The elmcity project thinks like the web, and invites users to do the same. Direct users of the elmcity service (hereafter just elmcity) are curators who run calendar syndication hubs. Indirect users are people who contribute calendar feeds that flow through the hubs. Everyone involved in this dance practices key principles of web thinking. Here are some ways:
|the principle||how it’s practiced by curators||how it’s practiced by contributors|
|1.||Be the authoritative source for your own data||Curators tell elmcity to get their hubs’ settings from an account on another service — the curator’s Delicious account.||Contributors use online calendars that they designate (Google Calendar, Hotmail Calendar, many others) to manage their events and send them to hubs.|
|2.||Pass by reference not by value||Curators send hub settings and feed lists to elmcity by referring to Delicious URLs.||Contributors send feed data to elmcity by referring to feed URLs.|
|3.||Know the difference between data that’s structured and information that isn’t.||
Curators use apps and services that support iCalendar, the structured Internet-standard data format for exchanging calendar information.
Curators tweak hub settings by bookmarking a Delicious URL and adding structured (name=value) tags.
Contributors also use apps and services that support the structured format iCalendar.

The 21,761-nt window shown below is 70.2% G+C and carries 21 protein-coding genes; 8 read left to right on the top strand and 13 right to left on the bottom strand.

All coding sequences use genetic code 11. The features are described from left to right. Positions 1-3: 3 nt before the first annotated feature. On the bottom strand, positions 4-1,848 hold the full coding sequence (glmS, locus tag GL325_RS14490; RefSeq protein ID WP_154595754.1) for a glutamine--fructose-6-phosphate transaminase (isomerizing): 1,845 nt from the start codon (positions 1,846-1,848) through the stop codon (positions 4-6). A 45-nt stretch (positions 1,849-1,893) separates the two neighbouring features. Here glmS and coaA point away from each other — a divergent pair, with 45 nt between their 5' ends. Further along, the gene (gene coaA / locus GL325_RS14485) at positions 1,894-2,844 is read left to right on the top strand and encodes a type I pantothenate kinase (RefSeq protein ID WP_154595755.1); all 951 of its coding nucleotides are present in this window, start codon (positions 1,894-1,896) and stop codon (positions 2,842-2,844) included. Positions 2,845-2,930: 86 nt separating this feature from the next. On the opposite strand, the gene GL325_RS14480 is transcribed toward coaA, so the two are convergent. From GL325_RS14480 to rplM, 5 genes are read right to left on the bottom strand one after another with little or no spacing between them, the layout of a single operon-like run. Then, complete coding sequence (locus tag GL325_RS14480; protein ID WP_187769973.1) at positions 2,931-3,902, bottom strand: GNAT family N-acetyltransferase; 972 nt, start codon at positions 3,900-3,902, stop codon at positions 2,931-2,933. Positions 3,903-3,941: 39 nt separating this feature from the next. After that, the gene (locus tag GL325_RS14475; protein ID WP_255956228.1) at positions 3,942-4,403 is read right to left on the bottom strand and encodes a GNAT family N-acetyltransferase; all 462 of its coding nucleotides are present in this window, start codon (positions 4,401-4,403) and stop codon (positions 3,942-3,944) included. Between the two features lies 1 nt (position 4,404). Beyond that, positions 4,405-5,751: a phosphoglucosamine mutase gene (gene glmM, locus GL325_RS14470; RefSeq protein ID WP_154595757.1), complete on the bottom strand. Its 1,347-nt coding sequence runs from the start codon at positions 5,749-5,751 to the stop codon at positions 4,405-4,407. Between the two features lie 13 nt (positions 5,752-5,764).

Contributors also use structured tags — in their case, to send event metadata to elmcity.
|4.||Create and adopt shared naming conventions.||Curators can work with contributors to build tag vocabularies for classifying and grouping feeds and events.||Contributors, not coicidentally, can work with curators on the classifying and grouping.|
|5.||Push your data to the widest appropriate scope.||Curators run community information systems, the world is a community now, so the appropriate scope is global. The merged calendar data is world-public by default.||Contributors to community information systems also use a world-public policy for the feeds they contribute to hubs.|
|6.||Play in pub/sub networks as both a publisher and a subscriber.||Curators publish various flavors of data feeds from their hubs. They can also subscribe to feeds about their hubs: project news, development status, support forum discussion,||Contributors publish calendar feeds. They can also subscribe to a variety of calendar feeds published by family members, by work associates, and by community groups.|
|7.||Reuse existing services.||Curators use Delicious for hub settings and feed lists, friendfeed for project collaboration, and many services to acquire event data (Eventful, Upcoming, Eventbrite, Facebook, various iCalendar apps/services).||Contributors choose from a variety of iCalendar apps and services.|
In these scenarios the elmcity service partners with a number of other services, most notably Delicious. During last December’s Delicious-is-going-away scare I compiled a list of essays I’ve written since 2004 about how and why Delicious is far more useful than the tagline “social bookmarking” might suggest. Here’s the gist: Delicious, more than any other online service I know, encourages and rewards the practice of web thinking. That makes it a natural partner of elmcity, a service that invites communities to think like the web.
There are, of course, other ways to manage hub settings and feed registries. Various social bookmarking services can do what Delicious does. More conventionally, the elmcity service could manage this data directly. I’ve always been prepared to swap out Delicious for something else, and when it looked like Delicious might go away I reviewed my options.